We will first consider appellant's contention that the dismissal of appellee's counterclaim in the judgment formerly appealed from, but from which no cross appeal was perfected precludes his right to now assert his claim for reimbursement for expenditures made by him on the property while it was in his wrongful possession, under the doctrine of res judicata. The counterclaim set up the expenditures and prayed judgment therefor in the event the court should decree the plaintiffs to be the owners of the property. The court decreed otherwise, and a dismissal of the counterclaim at that time under those circumstances amounted to no more than a voluntary dismissal by the counterclaimant without prejudice to his right thereafter to maintain the counteraction should that judgment be set aside, because, upon dismissal of plaintiffs' petition there was no basis for a counterclaim against the plaintiffs and the questions raised by the counterclaim were no longer in issue. For that reason the subsequent dismissal of the counterclaim was not a decision on the merits of the counterclaim. If a question is not in issue, it is immaterial that it is passed on by the court rendering the judgment, 15 R. C. L., Section 452, page 979. Bridges v. McAlister, 106 Ky. 791, 51 S.W. 603, 606, 45 L.R.A. 800, 90 Am. St. Rep. 267. We therefore conclude that this contention is without merit.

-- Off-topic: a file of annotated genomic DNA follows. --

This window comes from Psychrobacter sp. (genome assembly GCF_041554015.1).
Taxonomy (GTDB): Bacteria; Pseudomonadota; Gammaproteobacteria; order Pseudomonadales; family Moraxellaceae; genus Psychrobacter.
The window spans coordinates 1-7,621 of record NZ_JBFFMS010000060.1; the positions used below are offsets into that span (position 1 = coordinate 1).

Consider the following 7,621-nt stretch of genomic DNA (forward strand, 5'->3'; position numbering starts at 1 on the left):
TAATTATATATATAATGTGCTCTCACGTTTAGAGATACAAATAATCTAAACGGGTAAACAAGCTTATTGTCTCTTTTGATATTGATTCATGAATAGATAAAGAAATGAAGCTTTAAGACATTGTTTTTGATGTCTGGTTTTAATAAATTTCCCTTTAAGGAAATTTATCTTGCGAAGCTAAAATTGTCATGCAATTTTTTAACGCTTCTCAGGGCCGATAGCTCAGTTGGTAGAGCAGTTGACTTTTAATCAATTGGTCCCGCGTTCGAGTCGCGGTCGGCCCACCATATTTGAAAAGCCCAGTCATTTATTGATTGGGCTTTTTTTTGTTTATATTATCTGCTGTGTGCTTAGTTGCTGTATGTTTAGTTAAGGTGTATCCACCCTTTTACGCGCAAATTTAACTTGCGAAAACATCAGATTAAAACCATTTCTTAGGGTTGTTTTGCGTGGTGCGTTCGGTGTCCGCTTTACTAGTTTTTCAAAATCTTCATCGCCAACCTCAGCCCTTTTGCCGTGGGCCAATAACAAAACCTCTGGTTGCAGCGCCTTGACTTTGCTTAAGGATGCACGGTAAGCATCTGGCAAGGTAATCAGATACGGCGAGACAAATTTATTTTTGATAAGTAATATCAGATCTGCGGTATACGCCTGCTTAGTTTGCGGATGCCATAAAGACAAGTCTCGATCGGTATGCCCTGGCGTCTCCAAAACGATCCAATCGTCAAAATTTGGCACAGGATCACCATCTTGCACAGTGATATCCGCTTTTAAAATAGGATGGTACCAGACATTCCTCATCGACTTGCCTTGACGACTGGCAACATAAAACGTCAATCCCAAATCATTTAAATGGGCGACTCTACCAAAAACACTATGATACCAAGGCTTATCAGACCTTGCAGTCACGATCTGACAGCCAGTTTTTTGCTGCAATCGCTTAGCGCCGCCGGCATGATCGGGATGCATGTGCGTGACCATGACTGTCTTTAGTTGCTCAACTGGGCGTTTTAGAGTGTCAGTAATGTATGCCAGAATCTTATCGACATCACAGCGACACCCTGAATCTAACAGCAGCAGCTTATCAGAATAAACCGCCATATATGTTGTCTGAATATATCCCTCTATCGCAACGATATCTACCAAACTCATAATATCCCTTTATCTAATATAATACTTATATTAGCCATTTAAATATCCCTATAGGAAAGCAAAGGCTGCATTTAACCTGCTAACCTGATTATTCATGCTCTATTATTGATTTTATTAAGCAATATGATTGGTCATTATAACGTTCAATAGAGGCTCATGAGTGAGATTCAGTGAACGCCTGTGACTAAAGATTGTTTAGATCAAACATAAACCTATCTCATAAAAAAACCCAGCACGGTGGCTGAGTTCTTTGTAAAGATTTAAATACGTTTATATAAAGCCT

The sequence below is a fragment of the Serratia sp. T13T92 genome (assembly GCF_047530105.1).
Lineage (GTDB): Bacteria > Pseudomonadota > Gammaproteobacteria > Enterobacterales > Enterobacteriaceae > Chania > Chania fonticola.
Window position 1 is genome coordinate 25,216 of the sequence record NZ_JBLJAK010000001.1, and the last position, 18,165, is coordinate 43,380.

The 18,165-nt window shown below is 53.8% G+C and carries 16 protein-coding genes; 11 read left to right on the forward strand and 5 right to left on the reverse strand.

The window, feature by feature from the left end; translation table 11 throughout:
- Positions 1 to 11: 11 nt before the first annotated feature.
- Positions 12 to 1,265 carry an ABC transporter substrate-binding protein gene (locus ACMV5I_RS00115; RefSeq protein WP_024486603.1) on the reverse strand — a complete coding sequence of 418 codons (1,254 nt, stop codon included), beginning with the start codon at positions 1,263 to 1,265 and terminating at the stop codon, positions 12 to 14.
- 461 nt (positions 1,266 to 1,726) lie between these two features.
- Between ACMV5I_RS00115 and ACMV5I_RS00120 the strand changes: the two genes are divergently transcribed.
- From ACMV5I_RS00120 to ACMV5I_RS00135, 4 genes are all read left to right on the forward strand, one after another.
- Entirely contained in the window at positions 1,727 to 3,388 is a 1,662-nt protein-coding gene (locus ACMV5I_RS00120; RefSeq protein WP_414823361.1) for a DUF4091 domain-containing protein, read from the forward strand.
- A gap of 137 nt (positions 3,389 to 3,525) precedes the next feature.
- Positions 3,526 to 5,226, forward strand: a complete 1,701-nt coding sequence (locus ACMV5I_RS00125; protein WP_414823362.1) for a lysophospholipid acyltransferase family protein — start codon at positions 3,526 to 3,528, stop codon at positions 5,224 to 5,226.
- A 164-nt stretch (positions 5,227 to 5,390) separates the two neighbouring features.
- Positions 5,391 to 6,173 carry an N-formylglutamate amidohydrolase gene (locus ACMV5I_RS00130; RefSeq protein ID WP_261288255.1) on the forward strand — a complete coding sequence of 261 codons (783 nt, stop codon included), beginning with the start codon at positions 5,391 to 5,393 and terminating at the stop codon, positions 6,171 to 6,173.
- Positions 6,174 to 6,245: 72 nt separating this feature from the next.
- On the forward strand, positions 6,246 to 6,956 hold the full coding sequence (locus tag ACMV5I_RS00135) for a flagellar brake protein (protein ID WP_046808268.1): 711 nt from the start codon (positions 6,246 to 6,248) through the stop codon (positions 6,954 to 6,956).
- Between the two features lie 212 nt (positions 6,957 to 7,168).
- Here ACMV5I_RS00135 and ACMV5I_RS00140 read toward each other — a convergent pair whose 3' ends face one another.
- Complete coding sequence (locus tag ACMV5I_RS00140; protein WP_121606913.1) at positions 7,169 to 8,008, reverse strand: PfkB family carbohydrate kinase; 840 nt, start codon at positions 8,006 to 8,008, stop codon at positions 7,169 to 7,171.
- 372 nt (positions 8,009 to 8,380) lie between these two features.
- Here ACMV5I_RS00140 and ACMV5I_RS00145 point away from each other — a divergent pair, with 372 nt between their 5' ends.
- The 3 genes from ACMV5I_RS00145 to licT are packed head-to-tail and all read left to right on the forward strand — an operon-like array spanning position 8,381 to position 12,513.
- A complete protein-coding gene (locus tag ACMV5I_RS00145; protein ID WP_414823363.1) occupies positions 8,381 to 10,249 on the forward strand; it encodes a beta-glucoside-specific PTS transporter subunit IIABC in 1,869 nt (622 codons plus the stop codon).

After the opinion on the former appeal had been rendered and the judgment conforming thereto had been entered, appellant filed a pleading purporting to amend her petition, the prayer of which was at variance, and in conflict, with the prayer of the original petition which was the basis for the decision of this court on the former appeal. In the original petition the plaintiff sought to recover the rents collected; on appeal we held she was entitled to that relief and on return of the case judgment was entered to that effect. In the amendment she seeks to recover the rental value of the property, without regard to the actual rents collected. In conformity with the pleadings and contentions of the parties on the first appeal the word "rents" as used in the opinion was intended by us to be construed to mean "net rents" i. e., rents actually collected less necessary expenditures made in the care, maintenance, and operation of the property. The former opinion and the judgment entered pursuant thereto fixed the rights of the parties under the rule "that the law and the facts governing the rights of the parties as determined and settled on the first appeal, become the law of the case on a second hearing or appeal, if the evidence is not materially different." Graziani v. Ambrose, 201 Ky. 466, 257 S.W. 21, 22; Sowders v. Coleman, 223 Ky. 633, 4 S.W.2d 731. It may be that appellant would have been entitled to the relief she now seeks had she made that contention on the first trial and appeal, but with that question we are not now concerned, because the former opinion and the judgment entered in conformity thereto, whether right or wrong, became the law of the case.